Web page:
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Serial and Mass
Murder: Theory, Research, & Policy
StageDirect is a new venture that is recording live performances
(primarily fringe theater) on digital video. Mass
Murder, StageDirects second national release, captures a live performance of
Jeff Meyers' play at the Northwest Actors Studio in Seattle, Washington. As seems
inevitable with any live stage-to-video viewing experience, the stagy quality of Mass Murder requires a significant adjustment. Once
there, viewers (preferably sitting within six inches of the television screen) are
transported to the moral universe of de Sades Charenton insane asylum (as in Peter
Weiss' Marat/Sade) or the Dicksensian London of Sweeney
Todd, the demon barber of Fleet Street.
But Mass Murder deals with contemporary cases, those that have the immediacy of today's newspapers. In five discrete monologues, staged as documentary film sequences, three men and two women, all serial killers, speak candidly, as if giving an interview to the audience. The voices and words (mostly from public record) of Ted Bundy (Eric Mayer), Genene Jones (Alicia Bartya), Andrei Chikalito (Paul Floding), Aileen Wuornos (Kelly Hill), and Richard Ramirez (Chris Stack) draw the viewer into the world of the evil others among us today.
The monologues build organically, starting with Ted Bundys persona of the charmingly handsome boy-next-door (like the charismatic chameleon of The Talented Mr. Ripley or the tabloid Andrew Cunanon). The interviews progress, in multicultural and cogendered balance, through the encyclopedia of the psychohistories, personality traits, cognitive states of self-knowledge, and even of victim-by-victim accounting of murders by the murderers present.
It's easy to be seduced by the charmthe sociopaths charismaand the earnest conviction of each killer that he or she has only acted logically, reasonably, and usually in self-defense. At the most extreme, as in Andrei Chikalitos case, the murderer-victimizer makes the plausible argument that he has done nothing different than what society in general, and numerous people individually, have done.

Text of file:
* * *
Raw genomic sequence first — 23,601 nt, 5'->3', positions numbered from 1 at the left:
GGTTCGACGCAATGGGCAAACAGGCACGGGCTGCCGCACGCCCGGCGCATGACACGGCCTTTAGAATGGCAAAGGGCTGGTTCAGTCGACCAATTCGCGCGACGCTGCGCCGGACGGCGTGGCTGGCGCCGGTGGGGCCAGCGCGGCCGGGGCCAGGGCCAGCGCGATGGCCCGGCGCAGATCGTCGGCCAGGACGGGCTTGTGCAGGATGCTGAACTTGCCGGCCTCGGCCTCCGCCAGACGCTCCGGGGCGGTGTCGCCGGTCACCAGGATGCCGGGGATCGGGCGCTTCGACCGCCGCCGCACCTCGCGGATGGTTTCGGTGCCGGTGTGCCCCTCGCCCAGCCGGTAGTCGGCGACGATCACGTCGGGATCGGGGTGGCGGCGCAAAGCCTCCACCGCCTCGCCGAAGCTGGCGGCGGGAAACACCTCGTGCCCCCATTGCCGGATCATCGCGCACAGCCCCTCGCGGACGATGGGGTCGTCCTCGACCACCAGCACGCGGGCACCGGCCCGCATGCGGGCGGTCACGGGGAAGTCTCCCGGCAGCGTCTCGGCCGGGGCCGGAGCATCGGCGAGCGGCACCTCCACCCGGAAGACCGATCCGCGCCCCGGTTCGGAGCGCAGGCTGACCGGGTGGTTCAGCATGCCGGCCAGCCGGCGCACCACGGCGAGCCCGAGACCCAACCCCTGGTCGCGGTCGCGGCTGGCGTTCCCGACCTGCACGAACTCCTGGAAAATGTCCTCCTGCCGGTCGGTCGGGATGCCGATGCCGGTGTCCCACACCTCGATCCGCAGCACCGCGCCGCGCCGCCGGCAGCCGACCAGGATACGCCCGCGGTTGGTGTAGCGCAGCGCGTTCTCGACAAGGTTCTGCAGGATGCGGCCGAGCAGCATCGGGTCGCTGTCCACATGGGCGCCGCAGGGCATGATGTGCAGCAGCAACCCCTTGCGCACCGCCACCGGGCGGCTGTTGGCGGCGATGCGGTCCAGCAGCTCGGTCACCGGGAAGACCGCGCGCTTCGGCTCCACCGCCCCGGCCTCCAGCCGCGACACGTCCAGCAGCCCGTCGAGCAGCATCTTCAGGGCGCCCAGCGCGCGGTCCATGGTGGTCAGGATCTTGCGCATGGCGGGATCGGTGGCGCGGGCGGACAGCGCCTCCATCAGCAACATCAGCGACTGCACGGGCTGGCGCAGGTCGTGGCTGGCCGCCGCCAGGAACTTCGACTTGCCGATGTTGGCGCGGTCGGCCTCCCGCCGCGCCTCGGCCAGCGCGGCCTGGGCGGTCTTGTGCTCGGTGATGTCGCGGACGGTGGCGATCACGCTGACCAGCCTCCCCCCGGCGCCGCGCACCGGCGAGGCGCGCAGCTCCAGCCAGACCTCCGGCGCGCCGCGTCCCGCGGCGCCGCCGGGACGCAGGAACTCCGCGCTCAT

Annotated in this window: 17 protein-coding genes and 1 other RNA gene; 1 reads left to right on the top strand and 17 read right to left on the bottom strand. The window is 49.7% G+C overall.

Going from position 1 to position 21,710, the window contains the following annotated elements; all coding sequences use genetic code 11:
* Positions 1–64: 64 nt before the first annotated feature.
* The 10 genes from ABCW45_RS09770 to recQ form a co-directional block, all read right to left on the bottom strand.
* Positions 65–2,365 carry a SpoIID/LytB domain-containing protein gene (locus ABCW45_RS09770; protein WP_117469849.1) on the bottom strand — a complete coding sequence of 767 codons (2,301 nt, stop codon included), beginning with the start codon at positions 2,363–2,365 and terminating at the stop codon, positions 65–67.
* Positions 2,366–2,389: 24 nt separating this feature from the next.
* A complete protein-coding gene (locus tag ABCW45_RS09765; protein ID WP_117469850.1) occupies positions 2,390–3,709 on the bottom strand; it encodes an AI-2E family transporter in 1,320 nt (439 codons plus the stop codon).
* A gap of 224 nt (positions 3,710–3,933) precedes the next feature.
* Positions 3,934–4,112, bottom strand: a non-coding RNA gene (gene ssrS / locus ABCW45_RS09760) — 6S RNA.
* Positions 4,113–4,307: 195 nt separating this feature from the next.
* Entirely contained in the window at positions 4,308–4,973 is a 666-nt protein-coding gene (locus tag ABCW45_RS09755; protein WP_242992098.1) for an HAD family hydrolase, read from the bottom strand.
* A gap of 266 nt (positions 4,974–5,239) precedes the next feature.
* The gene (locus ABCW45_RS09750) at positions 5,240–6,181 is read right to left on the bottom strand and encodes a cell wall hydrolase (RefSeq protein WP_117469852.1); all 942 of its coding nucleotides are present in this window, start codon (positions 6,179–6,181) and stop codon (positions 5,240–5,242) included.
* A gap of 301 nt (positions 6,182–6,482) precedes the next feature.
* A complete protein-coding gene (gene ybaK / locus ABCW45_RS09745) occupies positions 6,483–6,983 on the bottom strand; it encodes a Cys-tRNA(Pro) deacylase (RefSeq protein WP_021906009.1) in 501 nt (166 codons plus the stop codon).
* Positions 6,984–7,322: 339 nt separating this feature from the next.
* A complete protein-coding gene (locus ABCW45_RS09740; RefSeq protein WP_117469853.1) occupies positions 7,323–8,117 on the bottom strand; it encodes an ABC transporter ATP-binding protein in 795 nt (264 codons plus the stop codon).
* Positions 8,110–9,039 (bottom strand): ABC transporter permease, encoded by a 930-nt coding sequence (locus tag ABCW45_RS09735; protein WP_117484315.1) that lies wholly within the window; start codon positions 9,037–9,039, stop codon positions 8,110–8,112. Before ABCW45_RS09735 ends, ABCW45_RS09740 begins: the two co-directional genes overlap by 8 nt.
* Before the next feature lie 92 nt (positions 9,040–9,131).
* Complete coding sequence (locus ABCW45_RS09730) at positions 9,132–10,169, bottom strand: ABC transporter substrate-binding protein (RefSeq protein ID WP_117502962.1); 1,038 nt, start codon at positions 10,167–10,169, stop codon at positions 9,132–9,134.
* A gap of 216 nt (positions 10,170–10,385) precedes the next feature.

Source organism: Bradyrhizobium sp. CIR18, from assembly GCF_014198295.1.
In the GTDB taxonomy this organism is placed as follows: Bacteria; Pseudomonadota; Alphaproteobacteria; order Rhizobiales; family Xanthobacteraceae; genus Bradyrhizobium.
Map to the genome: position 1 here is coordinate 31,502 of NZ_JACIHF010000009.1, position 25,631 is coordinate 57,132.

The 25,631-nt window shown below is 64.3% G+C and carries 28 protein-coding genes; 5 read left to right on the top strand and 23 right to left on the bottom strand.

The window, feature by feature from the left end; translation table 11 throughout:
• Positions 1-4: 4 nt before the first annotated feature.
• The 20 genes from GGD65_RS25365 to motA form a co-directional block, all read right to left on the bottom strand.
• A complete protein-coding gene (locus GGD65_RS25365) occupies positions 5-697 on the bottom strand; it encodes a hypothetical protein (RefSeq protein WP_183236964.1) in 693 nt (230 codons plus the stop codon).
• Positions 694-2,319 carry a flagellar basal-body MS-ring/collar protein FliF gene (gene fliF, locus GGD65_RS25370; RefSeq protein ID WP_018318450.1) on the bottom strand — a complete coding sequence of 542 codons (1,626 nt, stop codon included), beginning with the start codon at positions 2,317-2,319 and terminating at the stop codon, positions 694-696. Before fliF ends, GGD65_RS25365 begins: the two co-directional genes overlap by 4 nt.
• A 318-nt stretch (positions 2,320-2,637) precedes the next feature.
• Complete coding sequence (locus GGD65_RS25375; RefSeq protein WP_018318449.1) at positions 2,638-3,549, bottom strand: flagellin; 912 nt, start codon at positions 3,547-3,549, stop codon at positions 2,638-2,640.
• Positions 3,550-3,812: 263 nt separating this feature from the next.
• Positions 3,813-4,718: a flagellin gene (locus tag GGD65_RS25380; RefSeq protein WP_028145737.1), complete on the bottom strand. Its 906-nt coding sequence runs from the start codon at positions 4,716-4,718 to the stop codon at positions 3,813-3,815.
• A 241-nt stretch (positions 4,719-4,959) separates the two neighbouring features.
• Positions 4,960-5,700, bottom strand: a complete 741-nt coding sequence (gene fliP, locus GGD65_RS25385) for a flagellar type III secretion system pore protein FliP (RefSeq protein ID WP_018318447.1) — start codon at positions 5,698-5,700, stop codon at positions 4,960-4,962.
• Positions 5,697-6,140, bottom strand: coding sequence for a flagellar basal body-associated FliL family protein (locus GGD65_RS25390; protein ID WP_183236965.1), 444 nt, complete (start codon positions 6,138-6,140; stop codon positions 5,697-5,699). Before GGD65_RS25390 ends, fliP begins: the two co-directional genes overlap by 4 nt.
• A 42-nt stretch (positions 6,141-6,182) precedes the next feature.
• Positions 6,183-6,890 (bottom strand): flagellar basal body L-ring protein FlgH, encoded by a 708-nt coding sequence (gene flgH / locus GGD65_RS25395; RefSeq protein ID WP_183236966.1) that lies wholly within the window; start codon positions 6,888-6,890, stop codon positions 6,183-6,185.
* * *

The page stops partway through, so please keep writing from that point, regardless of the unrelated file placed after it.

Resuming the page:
The writing and direction by Meyersand the mesmerizingly devastating performances of Paul Floding and Aileen Wuornos in particularmake vivid the serial killers reality. We, too, become caught up in the logic of their psychosomatic fallacy (the difference between how I experience myself and how others experience me). Chikolita drives home the point: How can putting on a uniform make a murder not a murder?
Meyers demonstrates through exacting specifics of each sociopath how the personal background has brought them to their point of view. Abusive, chaotic childhoods; domestic trauma compounded by the social agencies and institutions of education, the law, social welfare, and common-sense; the trauma and instability of poverty itself all come into play. In the case of Chikalito, the trauma of surviving World War II in Soviet Russia was a key factor. It becomes difficult to disagree with the reasonableness of these deviant senses of ethics.
Ultimately, these sociopaths have simply integrated societys messages about sex, violence, and human worth, and they express them as anomalous Lustmord-style sexual fetishes. Serial killers seem to see the world in the reversed reflection of a mirror. The world is a nightmare from which they cannot escape, except through their homicidal moments when they assert pure control over another human being. Most people do symbolically or in their secret musings what serial killers compulsively act out. Which side of the mirror are we really standing on?
- Les Wright